5 Signs You May be Protein Deficient:


1: You often experience strong CRAVINGS for things like sweets, caffeine, chocolate, candy, chips, pastries, etc.

Strong cravings are often indicative of unstable blood sugar – your body needs energy and it’s looking for a quick fix. Protein not only helps your blood sugar stabilize, it is also very satiating.

2: You have DIFFICULTY SLEEPING through the night.

The same blood sugar swings that cause cravings can also mess with your hormone balance, which in turn messes with your sleep. A lack of protein can cause your cortisol (the stress hormone) to rise, while your serotonin (the happy hormone) diminishes, causing insomnia or fitful rest.

When you get a solid, restful night of sleep, you’re able to efficiently burn your body’s best long-lasting fuel: stored fat. But if you’re eating an imbalanced amount of carbs and sugars during the day, your body becomes unaccustomed to using your stored fat for energy, and will instead disrupt your sleep cycle thinking it’s time to eat, looking for the next hit of quick energy.

3: You have muscle and/or joint pain:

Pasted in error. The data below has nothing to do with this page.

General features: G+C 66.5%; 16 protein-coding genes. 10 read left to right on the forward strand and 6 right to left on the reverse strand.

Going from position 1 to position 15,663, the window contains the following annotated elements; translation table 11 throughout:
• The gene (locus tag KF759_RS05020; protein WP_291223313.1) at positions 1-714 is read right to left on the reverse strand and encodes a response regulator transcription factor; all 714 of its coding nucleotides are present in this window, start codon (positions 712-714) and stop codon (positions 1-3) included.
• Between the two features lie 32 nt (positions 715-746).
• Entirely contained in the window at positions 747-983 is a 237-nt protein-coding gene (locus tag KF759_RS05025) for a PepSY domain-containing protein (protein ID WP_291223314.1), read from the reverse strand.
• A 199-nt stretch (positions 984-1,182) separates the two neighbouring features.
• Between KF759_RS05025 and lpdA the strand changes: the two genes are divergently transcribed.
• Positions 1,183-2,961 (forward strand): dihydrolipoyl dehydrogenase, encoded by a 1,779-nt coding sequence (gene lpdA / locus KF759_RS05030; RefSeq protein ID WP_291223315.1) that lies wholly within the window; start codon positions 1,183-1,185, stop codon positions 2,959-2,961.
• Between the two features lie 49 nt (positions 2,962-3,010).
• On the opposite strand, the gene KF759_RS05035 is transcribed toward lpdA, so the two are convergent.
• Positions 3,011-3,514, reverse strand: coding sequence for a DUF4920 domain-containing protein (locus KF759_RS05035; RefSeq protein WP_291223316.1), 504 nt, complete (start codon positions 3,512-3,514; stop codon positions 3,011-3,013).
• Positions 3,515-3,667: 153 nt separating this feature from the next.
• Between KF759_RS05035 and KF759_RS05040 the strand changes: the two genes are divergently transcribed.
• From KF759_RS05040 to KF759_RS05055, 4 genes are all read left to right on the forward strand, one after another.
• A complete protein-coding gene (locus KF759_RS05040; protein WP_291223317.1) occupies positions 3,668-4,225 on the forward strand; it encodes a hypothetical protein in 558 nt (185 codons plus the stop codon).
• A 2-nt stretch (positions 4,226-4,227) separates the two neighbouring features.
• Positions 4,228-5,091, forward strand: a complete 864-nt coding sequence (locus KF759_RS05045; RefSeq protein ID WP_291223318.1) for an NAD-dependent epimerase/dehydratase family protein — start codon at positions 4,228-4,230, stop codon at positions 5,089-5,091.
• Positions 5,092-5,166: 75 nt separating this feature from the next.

The body stores much of its protein reserves in the synovial fluid around the joints (which is then used to rebuild the muscles and joints after strenuous exercise). When protein is deficient, the reserve is tapped, resulting in stiffening joints and tightening muscles.

4: You ride a roller coaster of EMOTIONS, FATIGUE, and STRESS.

Protein helps stabilize your blood sugar, whereas sugar and carbs spike it. Without enough protein, you tend to go high and then low and then high and then low, which is taxing on your system – causing erratic mood swings, emotional highs and lows, tiredness and a depletion of your reserves.

5: You are CONSTANTLY HUNGRY with an uncontrollable appetite. 

Protein takes more work to metabolize in the body than other nutrients. This means your body is working harder to break down and assimilate protein which improves metabolic function, leads to feelings of fullness, and stabilizes your energy and blood sugar levels.

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